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Title: Cultural depictions of the European fallow deer (Dama dama) 6000 BCE to 1600 CE
Author: Ward, Christopher
Awarding Body: University of Nottingham
Current Institution: University of Nottingham
Date of Award: 2017
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This thesis will seek to illustrate the social and cultural role which the European Fallow Deer has played in the period 6000 BCE – 1600 CE by investigating cultural depictions of the animal. These cultural depictions take various forms, in material culture, iconography and literary works as well as in its conceptions and classifications. Taking specific examples of practices throughout the eras, each will be examined in regard to the historical, cultural and ecological contexts and the fallow deer itself. Although many depictions, especially from earlier eras would appear scant, and later depictions are very geographically and culturally specific, the perception of the deer by cultures is a worthwhile and meaningful exploration. This present work gives particular attention to the ancient Greeks, the Thracians, the Romans, and the medieval British, who all appeared to invest heavily in the species and in its cultural depictions and movements. Depiction of fallow deer will be discussed from the Neolithic period, through the medieval until the 17th century at around the time the medieval emparkment and sovereignty systems ended. Whilst fallow deer has become a staple for the many deer parks of Europe, and has been introduced across the world, historical research into the human approaches and efforts shown towards the animal by species and classifications has been minimal. As part of an AHRC funded project, this species of deer has been subject to intensive study. It is hoped that this research will complement the project’s work and that a better understanding of the human perception and efforts regarding the animal may be attained.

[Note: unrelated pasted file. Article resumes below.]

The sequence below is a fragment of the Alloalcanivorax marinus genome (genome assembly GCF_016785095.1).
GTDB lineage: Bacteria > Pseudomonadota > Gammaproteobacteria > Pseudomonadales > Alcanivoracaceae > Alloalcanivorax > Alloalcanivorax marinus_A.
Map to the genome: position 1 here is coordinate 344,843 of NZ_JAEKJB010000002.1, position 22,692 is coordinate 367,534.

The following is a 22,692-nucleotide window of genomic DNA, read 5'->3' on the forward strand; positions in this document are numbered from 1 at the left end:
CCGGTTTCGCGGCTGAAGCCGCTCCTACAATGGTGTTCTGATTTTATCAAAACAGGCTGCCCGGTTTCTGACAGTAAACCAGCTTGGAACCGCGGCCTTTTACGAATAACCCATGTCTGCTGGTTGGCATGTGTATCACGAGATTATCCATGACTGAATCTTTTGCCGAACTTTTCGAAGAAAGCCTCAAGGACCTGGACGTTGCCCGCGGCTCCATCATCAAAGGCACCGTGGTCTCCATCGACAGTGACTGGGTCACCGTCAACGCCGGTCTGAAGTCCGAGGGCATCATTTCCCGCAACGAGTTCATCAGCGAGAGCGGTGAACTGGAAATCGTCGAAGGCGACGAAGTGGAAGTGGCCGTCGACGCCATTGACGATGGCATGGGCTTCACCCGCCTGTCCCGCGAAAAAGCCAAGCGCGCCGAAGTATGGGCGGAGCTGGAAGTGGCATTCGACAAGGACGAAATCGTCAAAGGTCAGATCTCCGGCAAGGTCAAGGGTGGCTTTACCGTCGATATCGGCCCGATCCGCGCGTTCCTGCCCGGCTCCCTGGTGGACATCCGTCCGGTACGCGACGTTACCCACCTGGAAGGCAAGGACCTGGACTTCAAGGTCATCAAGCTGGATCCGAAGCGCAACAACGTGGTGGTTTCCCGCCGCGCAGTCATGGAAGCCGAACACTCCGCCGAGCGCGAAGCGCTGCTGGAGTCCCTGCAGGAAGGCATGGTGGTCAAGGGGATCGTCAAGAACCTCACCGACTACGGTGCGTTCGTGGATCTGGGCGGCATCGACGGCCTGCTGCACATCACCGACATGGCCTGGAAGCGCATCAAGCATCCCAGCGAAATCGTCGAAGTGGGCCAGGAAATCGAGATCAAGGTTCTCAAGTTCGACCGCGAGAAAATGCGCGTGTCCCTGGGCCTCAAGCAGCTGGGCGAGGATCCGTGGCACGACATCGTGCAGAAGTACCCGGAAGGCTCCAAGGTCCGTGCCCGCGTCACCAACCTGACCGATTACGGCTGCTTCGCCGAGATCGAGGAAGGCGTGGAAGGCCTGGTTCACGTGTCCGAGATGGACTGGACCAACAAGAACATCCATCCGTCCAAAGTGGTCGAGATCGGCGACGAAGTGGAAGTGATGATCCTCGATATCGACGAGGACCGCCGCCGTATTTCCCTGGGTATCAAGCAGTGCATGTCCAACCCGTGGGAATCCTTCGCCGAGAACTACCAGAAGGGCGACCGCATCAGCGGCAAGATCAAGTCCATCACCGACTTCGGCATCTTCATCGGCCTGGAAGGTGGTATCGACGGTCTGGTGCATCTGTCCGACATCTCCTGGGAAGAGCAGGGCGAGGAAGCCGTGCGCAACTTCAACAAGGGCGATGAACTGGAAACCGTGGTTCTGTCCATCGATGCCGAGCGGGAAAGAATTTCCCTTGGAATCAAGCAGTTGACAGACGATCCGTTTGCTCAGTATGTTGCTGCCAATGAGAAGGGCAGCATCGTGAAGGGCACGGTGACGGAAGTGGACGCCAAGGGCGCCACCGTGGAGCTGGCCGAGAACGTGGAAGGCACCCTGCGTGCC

Supervisor: Not available Sponsor: Not available
Qualification Name: Thesis (Ph.D.) Qualification Level: Doctoral
EThOS ID:  DOI: Not available
Keywords: N Visual arts (General)